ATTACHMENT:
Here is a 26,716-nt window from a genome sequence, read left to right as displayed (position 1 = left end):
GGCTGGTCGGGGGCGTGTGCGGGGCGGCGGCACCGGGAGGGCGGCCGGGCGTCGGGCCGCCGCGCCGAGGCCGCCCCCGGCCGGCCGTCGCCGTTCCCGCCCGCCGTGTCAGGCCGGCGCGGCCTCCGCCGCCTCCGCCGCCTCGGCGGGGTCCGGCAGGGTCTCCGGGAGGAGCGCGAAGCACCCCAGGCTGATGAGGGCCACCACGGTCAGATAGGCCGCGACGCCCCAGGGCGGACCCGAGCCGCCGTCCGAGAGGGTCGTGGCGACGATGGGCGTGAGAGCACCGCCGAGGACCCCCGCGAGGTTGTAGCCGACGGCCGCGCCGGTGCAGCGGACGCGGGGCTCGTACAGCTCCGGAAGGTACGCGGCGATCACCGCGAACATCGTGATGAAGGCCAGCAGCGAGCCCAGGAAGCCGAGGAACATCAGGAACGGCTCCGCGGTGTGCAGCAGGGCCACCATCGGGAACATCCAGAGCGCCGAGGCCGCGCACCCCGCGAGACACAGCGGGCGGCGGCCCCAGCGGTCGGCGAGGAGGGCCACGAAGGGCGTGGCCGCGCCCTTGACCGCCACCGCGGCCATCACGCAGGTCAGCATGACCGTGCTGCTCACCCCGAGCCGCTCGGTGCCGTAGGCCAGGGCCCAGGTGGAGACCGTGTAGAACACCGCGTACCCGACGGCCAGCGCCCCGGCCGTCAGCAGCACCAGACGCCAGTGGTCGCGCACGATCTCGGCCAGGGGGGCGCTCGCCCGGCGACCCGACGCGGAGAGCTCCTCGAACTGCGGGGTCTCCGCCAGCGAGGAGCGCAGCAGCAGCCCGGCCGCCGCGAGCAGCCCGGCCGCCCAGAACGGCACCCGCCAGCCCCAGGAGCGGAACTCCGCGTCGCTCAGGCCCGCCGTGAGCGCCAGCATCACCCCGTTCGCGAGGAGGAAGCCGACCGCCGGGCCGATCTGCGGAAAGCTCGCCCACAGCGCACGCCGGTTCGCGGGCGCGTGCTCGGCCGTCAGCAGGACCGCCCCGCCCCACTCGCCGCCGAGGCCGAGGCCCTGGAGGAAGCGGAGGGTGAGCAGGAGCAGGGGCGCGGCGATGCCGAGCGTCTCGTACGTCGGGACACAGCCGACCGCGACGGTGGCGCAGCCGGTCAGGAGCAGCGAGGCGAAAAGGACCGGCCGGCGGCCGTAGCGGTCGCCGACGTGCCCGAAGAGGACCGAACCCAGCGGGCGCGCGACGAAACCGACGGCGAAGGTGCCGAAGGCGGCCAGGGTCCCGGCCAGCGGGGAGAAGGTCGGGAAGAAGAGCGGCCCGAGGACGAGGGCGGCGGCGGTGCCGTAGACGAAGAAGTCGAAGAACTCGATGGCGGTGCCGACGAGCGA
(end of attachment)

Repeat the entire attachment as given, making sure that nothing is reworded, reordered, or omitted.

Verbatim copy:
Here is a 26,716-nt window from a genome sequence, read left to right as displayed (position 1 = left end):
GGCTGGTCGGGGGCGTGTGCGGGGCGGCGGCACCGGGAGGGCGGCCGGGCGTCGGGCCGCCGCGCCGAGGCCGCCCCCGGCCGGCCGTCGCCGTTCCCGCCCGCCGTGTCAGGCCGGCGCGGCCTCCGCCGCCTCCGCCGCCTCGGCGGGGTCCGGCAGGGTCTCCGGGAGGAGCGCGAAGCACCCCAGGCTGATGAGGGCCACCACGGTCAGATAGGCCGCGACGCCCCAGGGCGGACCCGAGCCGCCGTCCGAGAGGGTCGTGGCGACGATGGGCGTGAGAGCACCGCCGAGGACCCCCGCGAGGTTGTAGCCGACGGCCGCGCCGGTGCAGCGGACGCGGGGCTCGTACAGCTCCGGAAGGTACGCGGCGATCACCGCGAACATCGTGATGAAGGCCAGCAGCGAGCCCAGGAAGCCGAGGAACATCAGGAACGGCTCCGCGGTGTGCAGCAGGGCCACCATCGGGAACATCCAGAGCGCCGAGGCCGCGCACCCCGCGAGACACAGCGGGCGGCGGCCCCAGCGGTCGGCGAGGAGGGCCACGAAGGGCGTGGCCGCGCCCTTGACCGCCACCGCGGCCATCACGCAGGTCAGCATGACCGTGCTGCTCACCCCGAGCCGCTCGGTGCCGTAGGCCAGGGCCCAGGTGGAGACCGTGTAGAACACCGCGTACCCGACGGCCAGCGCCCCGGCCGTCAGCAGCACCAGACGCCAGTGGTCGCGCACGATCTCGGCCAGGGGGGCGCTCGCCCGGCGACCCGACGCGGAGAGCTCCTCGAACTGCGGGGTCTCCGCCAGCGAGGAGCGCAGCAGCAGCCCGGCCGCCGCGAGCAGCCCGGCCGCCCAGAACGGCACCCGCCAGCCCCAGGAGCGGAACTCCGCGTCGCTCAGGCCCGCCGTGAGCGCCAGCATCACCCCGTTCGCGAGGAGGAAGCCGACCGCCGGGCCGATCTGCGGAAAGCTCGCCCACAGCGCACGCCGGTTCGCGGGCGCGTGCTCGGCCGTCAGCAGGACCGCCCCGCCCCACTCGCCGCCGAGGCCGAGGCCCTGGAGGAAGCGGAGGGTGAGCAGGAGCAGGGGCGCGGCGATGCCGAGCGTCTCGTACGTCGGGACACAGCCGACCGCGACGGTGGCGCAGCCGGTCAGGAGCAGCGAGGCGAAAAGGACCGGCCGGCGGCCGTAGCGGTCGCCGACGTGCCCGAAGAGGACCGAACCCAGCGGGCGCGCGACGAAACCGACGGCGAAGGTGCCGAAGGCGGCCAGGGTCCCGGCCAGCGGGGAGAAGGTCGGGAAGAAGAGCGGCCCGAGGACGAGGGCGGCGGCGGTGCCGTAGACGAAGAAGTCGAAGAACTCGATGGCGGTGCCGACGAGCGA